There is an expectation in a relationship of regular expressions of love, affection, and emotional support. What may be missing in the autistic/neurotypical relationship are those daily words and gestures of affection, compassion and compliments and emotional support. The absence of these aspects of a relationship can be a contributory factor to low self-esteem and clinical depression for the neurotypical partner who feels caged within the relationship. Due to having autism, the autistic partner may not be able to recognise and know intuitively how to respond to the subtle non-verbal communication of emotional and practical needs, and can feel that whatever they say or do is never enough to make their partner feel happy. They unintentionally keep getting it wrong and feel excessively and unjustifiably criticized and rejected.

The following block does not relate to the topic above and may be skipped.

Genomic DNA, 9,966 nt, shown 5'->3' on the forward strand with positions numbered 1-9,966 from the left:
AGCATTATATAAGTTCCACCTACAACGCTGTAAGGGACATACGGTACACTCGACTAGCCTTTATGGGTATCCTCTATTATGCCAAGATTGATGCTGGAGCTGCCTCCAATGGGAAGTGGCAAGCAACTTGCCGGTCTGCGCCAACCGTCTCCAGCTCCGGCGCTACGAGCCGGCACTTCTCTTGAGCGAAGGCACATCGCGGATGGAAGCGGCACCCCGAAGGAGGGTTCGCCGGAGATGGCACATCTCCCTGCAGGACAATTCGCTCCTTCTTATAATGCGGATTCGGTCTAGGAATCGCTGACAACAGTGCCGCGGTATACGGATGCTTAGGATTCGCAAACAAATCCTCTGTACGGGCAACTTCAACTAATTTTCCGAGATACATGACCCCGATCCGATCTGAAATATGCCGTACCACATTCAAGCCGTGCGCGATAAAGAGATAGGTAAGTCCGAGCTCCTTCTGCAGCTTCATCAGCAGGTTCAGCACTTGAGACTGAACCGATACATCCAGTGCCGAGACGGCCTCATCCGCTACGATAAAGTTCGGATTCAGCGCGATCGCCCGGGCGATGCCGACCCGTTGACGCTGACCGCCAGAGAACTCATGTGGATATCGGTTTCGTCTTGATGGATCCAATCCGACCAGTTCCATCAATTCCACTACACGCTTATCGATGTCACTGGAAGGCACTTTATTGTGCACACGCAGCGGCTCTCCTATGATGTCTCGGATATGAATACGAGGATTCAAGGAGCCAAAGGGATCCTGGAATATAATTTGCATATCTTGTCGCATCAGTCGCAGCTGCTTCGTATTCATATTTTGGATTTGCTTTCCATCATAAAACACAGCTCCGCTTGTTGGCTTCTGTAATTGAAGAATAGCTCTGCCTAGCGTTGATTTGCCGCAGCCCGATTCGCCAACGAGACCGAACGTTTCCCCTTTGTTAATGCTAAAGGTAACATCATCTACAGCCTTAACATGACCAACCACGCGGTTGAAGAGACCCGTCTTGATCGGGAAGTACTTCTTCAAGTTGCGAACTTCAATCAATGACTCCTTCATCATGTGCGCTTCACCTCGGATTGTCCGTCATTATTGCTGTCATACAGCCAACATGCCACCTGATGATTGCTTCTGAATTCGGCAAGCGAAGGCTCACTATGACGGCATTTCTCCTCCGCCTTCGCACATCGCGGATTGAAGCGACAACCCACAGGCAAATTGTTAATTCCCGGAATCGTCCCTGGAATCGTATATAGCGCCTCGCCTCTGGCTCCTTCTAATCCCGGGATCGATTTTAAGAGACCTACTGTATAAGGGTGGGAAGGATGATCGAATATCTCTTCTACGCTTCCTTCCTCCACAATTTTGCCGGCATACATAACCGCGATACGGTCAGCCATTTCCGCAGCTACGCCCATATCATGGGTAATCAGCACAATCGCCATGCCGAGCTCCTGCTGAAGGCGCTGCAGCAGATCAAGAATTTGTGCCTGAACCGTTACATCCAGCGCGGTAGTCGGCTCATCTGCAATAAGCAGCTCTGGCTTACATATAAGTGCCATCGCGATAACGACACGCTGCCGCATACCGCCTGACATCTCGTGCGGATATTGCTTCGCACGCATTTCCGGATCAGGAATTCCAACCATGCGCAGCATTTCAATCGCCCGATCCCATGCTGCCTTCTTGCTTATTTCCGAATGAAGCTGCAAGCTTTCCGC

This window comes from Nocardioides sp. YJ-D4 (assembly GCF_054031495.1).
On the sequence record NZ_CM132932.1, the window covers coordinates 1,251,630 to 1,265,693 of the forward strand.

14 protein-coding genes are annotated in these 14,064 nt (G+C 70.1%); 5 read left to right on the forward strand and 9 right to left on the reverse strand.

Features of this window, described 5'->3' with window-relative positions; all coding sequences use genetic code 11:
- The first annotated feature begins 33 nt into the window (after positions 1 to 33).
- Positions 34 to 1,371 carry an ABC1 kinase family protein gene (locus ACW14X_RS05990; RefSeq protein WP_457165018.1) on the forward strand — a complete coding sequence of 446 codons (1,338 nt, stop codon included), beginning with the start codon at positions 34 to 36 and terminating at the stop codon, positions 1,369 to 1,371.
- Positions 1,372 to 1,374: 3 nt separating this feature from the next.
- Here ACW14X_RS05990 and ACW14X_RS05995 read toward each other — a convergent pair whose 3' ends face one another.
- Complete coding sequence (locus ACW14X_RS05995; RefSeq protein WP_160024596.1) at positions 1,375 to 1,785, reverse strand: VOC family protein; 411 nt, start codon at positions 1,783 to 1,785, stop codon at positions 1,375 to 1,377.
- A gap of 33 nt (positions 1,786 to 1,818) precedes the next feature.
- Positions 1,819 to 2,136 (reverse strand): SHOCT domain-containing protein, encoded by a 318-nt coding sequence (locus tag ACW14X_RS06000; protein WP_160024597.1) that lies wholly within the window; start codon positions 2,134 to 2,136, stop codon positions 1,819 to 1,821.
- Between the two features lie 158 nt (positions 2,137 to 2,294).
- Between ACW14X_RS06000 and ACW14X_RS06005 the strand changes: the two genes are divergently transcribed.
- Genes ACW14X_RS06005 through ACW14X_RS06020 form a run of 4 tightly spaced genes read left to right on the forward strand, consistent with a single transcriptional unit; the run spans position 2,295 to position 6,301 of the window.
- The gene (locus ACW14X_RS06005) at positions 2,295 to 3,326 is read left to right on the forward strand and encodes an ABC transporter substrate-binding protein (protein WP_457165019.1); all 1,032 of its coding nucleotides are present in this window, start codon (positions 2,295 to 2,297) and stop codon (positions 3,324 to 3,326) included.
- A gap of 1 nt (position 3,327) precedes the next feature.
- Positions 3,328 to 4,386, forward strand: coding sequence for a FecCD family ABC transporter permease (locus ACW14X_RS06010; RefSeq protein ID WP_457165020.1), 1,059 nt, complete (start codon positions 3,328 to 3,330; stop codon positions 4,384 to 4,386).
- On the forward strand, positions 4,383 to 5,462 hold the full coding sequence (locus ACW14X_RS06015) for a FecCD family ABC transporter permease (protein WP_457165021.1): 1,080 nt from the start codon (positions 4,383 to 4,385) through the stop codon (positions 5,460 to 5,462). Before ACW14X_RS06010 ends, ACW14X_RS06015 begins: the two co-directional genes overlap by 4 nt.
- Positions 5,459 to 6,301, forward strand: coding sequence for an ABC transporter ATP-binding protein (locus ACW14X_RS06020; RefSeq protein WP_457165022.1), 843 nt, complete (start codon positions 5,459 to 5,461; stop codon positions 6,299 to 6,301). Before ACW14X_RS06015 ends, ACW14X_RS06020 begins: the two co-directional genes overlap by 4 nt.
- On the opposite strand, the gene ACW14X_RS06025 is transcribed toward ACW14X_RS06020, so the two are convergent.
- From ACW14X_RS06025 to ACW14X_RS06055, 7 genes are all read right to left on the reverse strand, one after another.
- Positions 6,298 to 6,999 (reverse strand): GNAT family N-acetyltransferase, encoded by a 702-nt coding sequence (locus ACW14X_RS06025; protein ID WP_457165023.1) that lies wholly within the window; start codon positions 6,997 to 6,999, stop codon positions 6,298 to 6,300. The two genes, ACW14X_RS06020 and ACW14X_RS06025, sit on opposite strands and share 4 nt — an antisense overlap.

The ability to read subtle, non-verbal communication and contextual cues to determine what someone is thinking and feeling, Theory of Mind, is impaired for autistic children and adults. However, the neurotypical partner can have an impaired Theory of an Autistic Mind. That is,  they have difficulty perceiving or determining what the autistic person is thinking and feeling by reading their facial expression and body language; this is because autistic adults often have a limited ‘vocabulary’ of facial expressions, gestures, and prosody. Another characteristic of autism is alexithymia, that is, having considerable difficulty converting thoughts and emotions into conversational speech, which inhibits the disclosure of thoughts and feelings in the relationship. Thus, there is a breakdown in communicating and understanding each other’s inner world for both partners.